Central City student creates project from hobby, advances to state science fair

Central City student creates project from hobby, advances to state science fair (NTV News)

Science projects from local middle and high schools lined the halls of the Hastings College science building.

A middle school student from Central City conducted her own research on Algal growth in bird baths- a hobby which she turned into her project.

Judges surrounded Elaina McHargue's project as she spoke about the process of coming up with her idea.

"I am really interested in plants and birds and was alarmed when I saw algae growing in my bird baths. I wanted to see if there was anything that could stop that from happening," said seventh grade student at Central City Middle School Elaina McHargue.

Starting in August 2017, she worked on the project for six months until she obtained her results.

"It takes a long time to develop a question and to develop a procedure that really gets you the kind of data that you're looking for. Elaina started back at that point," said a Central City middle school science teacher Anna Detlefsen.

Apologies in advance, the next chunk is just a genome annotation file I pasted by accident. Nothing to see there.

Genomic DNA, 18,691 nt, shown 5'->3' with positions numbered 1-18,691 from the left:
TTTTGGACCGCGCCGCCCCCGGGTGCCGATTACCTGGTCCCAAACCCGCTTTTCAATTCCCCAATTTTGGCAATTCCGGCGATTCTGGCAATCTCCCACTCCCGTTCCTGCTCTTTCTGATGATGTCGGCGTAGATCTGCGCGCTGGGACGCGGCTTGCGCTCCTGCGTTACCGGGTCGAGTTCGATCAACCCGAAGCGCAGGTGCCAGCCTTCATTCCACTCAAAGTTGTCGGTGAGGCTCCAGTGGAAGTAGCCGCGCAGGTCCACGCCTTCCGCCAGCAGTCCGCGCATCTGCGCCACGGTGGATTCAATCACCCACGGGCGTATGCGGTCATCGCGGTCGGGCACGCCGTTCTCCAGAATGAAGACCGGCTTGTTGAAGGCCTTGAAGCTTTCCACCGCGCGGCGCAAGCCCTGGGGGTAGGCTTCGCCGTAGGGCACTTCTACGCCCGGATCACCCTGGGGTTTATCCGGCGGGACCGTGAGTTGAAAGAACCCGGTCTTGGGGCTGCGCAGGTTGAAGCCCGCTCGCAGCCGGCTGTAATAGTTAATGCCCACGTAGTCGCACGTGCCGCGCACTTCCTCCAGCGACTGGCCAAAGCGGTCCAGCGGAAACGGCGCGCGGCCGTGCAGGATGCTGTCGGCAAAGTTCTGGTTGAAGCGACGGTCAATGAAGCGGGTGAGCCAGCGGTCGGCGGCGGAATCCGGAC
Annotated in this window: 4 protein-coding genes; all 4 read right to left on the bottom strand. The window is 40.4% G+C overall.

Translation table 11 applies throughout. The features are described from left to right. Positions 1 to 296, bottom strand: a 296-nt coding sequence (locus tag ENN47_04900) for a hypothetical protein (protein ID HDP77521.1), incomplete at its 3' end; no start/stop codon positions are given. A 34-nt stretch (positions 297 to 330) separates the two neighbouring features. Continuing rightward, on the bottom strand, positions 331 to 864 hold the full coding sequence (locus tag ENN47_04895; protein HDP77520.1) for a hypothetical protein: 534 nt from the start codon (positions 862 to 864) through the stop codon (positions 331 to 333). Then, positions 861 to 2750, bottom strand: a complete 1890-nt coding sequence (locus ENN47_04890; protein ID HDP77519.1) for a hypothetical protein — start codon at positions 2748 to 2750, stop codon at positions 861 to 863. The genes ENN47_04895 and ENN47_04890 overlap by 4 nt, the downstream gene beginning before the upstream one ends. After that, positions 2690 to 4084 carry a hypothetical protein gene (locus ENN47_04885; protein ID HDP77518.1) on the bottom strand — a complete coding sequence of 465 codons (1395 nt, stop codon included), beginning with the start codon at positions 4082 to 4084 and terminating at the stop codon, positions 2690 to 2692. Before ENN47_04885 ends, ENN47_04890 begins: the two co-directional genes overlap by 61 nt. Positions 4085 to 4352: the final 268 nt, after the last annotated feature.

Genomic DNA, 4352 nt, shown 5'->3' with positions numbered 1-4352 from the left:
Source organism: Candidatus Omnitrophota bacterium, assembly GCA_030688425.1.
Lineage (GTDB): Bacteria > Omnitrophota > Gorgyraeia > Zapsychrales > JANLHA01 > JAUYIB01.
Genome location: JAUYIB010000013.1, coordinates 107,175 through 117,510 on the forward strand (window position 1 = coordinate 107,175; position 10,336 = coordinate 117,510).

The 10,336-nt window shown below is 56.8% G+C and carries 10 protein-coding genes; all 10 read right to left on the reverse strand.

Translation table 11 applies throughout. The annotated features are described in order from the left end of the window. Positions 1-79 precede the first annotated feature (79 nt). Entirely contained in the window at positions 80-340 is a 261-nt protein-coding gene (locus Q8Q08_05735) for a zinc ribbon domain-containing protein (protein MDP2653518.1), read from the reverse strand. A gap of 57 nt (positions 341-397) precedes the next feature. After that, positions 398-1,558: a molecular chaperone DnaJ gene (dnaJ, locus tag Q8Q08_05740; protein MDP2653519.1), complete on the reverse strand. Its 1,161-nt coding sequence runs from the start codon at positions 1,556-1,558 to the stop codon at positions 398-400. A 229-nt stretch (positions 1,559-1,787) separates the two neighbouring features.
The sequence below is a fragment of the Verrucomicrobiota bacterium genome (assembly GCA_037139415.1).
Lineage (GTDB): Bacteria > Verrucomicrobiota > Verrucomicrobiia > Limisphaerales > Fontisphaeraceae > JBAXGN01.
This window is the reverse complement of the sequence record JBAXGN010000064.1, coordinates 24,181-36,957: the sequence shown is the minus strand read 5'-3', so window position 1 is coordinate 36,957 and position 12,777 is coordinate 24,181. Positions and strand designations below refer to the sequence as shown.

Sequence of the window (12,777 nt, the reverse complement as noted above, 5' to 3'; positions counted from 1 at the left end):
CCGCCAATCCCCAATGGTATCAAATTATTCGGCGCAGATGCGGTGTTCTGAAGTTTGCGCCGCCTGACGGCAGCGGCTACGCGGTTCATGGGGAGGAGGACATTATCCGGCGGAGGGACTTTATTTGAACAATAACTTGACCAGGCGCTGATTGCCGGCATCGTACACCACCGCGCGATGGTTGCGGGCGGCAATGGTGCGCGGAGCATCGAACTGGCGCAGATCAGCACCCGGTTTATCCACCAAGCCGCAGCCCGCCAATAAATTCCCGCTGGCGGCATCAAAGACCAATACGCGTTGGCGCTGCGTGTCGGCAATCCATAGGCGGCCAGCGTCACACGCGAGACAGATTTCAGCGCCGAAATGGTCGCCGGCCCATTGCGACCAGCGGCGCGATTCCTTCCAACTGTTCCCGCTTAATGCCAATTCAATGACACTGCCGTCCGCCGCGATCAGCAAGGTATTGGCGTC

"I tested to see whether barley straw extract, apple cider vinegar or copper pennies inhibited algal growth. I found out that barley straw extract and copper pennies were both effective at inhibiting algal growth and apple cider vinegar was not," said McHargue.

Nine area schools attended the science fair with around 180 and 149 projects.

"This was the first year that we brought the middle school students to compete at the N.J.S meet," said Detlefsen.

"It has to be their own research so students typically spend several months working on these. Then they usually collect different types of data, analyze it and ultimately they present a small little speech about their topic to the different judges," said Hastings College science fair chairperson Neil Heckman.

"Scientific research is amazing for students. These skills that they learn from scientific research can transfer into everything they do," said a Central City high school biology teacher Chelle Gillan.

Some of the students like Elaina even hope to continue their research.

"I would like to test to see what kinds of algae grows in the different solutions," said McHargue.

"These are the bright future for our world. The students here today," said Gillan.

Elaina's project was chosen along with 11 other students to move on to the state science fair in Lincoln.

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